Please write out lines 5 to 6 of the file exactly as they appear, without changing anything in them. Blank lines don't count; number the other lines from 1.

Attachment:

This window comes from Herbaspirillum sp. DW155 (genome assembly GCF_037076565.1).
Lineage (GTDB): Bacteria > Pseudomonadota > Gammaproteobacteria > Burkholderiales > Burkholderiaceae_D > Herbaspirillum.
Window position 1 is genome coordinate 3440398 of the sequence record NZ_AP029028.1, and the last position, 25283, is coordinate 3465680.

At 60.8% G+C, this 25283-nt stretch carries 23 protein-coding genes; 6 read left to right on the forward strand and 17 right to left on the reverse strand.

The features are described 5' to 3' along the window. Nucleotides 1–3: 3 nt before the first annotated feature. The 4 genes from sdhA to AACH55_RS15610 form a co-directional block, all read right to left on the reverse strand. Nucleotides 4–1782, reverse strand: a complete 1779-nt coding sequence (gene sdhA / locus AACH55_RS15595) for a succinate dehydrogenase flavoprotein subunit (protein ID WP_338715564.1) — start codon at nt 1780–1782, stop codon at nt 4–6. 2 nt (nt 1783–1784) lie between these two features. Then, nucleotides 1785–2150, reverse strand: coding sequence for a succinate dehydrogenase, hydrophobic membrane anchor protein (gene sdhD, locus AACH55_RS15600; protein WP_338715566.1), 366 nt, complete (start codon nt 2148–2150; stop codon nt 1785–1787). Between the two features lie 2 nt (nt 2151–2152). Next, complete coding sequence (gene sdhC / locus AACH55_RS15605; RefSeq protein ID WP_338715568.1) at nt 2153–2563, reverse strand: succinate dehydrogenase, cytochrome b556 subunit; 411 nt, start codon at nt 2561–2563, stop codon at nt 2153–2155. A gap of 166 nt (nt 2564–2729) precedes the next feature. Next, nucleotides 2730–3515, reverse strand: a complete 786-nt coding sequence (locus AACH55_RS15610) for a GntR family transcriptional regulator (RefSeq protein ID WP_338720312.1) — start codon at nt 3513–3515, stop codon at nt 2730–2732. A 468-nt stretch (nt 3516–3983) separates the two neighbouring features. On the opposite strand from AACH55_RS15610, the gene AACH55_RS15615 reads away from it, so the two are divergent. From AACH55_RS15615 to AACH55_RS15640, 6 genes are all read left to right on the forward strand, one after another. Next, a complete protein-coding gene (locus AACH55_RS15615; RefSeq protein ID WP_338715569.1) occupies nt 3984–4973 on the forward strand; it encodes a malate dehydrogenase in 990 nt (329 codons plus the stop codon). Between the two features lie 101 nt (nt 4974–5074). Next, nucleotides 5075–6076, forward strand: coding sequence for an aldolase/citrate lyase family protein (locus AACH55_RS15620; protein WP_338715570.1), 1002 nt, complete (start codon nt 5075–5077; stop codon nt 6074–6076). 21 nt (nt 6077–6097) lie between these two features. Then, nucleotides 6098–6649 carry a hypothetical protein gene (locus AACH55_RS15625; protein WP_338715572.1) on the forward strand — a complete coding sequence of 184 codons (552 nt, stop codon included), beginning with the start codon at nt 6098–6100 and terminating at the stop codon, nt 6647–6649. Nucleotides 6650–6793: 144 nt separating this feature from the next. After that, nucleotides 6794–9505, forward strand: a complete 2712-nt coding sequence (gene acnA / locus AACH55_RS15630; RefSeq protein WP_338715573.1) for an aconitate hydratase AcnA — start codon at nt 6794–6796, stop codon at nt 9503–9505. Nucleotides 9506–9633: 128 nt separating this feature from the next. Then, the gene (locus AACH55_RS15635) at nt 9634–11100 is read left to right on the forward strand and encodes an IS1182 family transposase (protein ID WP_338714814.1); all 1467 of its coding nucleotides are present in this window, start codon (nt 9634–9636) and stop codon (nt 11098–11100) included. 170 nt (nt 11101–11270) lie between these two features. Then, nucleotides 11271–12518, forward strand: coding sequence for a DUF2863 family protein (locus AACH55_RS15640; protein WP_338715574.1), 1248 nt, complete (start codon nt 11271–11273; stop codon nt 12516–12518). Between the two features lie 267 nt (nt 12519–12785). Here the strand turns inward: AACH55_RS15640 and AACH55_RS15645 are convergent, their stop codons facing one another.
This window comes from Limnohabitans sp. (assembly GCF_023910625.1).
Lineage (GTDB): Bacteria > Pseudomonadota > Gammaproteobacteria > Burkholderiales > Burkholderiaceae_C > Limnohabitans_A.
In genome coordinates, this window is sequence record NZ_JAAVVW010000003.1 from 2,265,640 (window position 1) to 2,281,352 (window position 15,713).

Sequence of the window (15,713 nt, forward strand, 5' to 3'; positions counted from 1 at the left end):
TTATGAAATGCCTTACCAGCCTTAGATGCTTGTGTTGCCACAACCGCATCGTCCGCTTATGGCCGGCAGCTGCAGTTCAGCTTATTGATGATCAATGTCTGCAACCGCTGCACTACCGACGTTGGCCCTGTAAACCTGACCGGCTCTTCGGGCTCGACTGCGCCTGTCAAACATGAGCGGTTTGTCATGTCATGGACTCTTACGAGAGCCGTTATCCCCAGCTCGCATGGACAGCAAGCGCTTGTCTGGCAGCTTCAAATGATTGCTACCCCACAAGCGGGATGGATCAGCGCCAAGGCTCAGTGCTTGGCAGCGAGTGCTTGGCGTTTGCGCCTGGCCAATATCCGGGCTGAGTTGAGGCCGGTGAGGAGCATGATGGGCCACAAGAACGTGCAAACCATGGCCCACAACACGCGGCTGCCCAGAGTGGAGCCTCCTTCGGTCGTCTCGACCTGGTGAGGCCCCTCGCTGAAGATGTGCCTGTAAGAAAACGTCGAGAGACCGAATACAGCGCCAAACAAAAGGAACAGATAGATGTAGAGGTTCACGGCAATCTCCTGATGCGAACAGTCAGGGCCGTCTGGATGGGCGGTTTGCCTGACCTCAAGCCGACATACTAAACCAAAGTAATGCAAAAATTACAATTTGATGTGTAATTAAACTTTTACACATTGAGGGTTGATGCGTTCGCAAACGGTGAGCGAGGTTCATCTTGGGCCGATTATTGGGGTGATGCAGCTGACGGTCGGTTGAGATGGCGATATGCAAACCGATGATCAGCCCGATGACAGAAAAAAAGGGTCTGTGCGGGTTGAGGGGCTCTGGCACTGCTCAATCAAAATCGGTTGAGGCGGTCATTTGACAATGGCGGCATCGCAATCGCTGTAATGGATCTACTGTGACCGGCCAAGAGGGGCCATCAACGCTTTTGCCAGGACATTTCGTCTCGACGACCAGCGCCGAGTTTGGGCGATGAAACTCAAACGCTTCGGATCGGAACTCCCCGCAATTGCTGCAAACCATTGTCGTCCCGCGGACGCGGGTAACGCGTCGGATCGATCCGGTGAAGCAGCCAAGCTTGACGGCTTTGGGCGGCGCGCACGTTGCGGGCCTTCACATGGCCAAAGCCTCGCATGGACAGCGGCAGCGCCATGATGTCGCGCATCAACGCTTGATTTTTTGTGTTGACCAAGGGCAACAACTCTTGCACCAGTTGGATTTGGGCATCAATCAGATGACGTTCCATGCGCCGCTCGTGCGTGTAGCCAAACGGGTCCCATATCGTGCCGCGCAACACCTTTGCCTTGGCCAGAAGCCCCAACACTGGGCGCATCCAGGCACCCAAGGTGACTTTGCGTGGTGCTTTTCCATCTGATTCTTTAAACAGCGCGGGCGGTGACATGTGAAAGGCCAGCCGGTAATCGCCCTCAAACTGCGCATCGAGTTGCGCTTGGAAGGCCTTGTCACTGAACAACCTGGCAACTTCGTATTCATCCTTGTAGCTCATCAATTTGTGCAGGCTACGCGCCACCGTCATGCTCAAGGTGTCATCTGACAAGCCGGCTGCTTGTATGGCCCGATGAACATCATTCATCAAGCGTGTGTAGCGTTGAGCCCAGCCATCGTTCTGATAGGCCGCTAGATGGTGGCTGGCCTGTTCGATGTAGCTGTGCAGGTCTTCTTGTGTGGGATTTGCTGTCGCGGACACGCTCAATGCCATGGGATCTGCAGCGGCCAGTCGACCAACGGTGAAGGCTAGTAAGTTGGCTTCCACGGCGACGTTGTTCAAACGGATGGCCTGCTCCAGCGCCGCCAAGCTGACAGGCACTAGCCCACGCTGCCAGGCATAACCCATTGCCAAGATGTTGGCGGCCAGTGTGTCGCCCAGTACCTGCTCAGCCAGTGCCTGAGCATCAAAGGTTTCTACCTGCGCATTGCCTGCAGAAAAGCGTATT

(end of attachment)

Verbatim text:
The features are described 5' to 3' along the window. Nucleotides 1–3: 3 nt before the first annotated feature. The 4 genes from sdhA to AACH55_RS15610 form a co-directional block, all read right to left on the reverse strand. Nucleotides 4–1782, reverse strand: a complete 1779-nt coding sequence (gene sdhA / locus AACH55_RS15595) for a succinate dehydrogenase flavoprotein subunit (protein ID WP_338715564.1) — start codon at nt 1780–1782, stop codon at nt 4–6. 2 nt (nt 1783–1784) lie between these two features. Then, nucleotides 1785–2150, reverse strand: coding sequence for a succinate dehydrogenase, hydrophobic membrane anchor protein (gene sdhD, locus AACH55_RS15600; protein WP_338715566.1), 366 nt, complete (start codon nt 2148–2150; stop codon nt 1785–1787). Between the two features lie 2 nt (nt 2151–2152). Next, complete coding sequence (gene sdhC / locus AACH55_RS15605; RefSeq protein ID WP_338715568.1) at nt 2153–2563, reverse strand: succinate dehydrogenase, cytochrome b556 subunit; 411 nt, start codon at nt 2561–2563, stop codon at nt 2153–2155. A gap of 166 nt (nt 2564–2729) precedes the next feature. Next, nucleotides 2730–3515, reverse strand: a complete 786-nt coding sequence (locus AACH55_RS15610) for a GntR family transcriptional regulator (RefSeq protein ID WP_338720312.1) — start codon at nt 3513–3515, stop codon at nt 2730–2732. A 468-nt stretch (nt 3516–3983) separates the two neighbouring features. On the opposite strand from AACH55_RS15610, the gene AACH55_RS15615 reads away from it, so the two are divergent. From AACH55_RS15615 to AACH55_RS15640, 6 genes are all read left to right on the forward strand, one after another. Next, a complete protein-coding gene (locus AACH55_RS15615; RefSeq protein ID WP_338715569.1) occupies nt 3984–4973 on the forward strand; it encodes a malate dehydrogenase in 990 nt (329 codons plus the stop codon). Between the two features lie 101 nt (nt 4974–5074). Next, nucleotides 5075–6076, forward strand: coding sequence for an aldolase/citrate lyase family protein (locus AACH55_RS15620; protein WP_338715570.1), 1002 nt, complete (start codon nt 5075–5077; stop codon nt 6074–6076). 21 nt (nt 6077–6097) lie between these two features. Then, nucleotides 6098–6649 carry a hypothetical protein gene (locus AACH55_RS15625; protein WP_338715572.1) on the forward strand — a complete coding sequence of 184 codons (552 nt, stop codon included), beginning with the start codon at nt 6098–6100 and terminating at the stop codon, nt 6647–6649. Nucleotides 6650–6793: 144 nt separating this feature from the next. After that, nucleotides 6794–9505, forward strand: a complete 2712-nt coding sequence (gene acnA / locus AACH55_RS15630; RefSeq protein WP_338715573.1) for an aconitate hydratase AcnA — start codon at nt 6794–6796, stop codon at nt 9503–9505. Nucleotides 9506–9633: 128 nt separating this feature from the next. Then, the gene (locus AACH55_RS15635) at nt 9634–11100 is read left to right on the forward strand and encodes an IS1182 family transposase (protein ID WP_338714814.1); all 1467 of its coding nucleotides are present in this window, start codon (nt 9634–9636) and stop codon (nt 11098–11100) included. 170 nt (nt 11101–11270) lie between these two features. Then, nucleotides 11271–12518, forward strand: coding sequence for a DUF2863 family protein (locus AACH55_RS15640; protein WP_338715574.1), 1248 nt, complete (start codon nt 11271–11273; stop codon nt 12516–12518). Between the two features lie 267 nt (nt 12519–12785). Here the strand turns inward: AACH55_RS15640 and AACH55_RS15645 are convergent, their stop codons facing one another.
This window comes from Limnohabitans sp. (assembly GCF_023910625.1).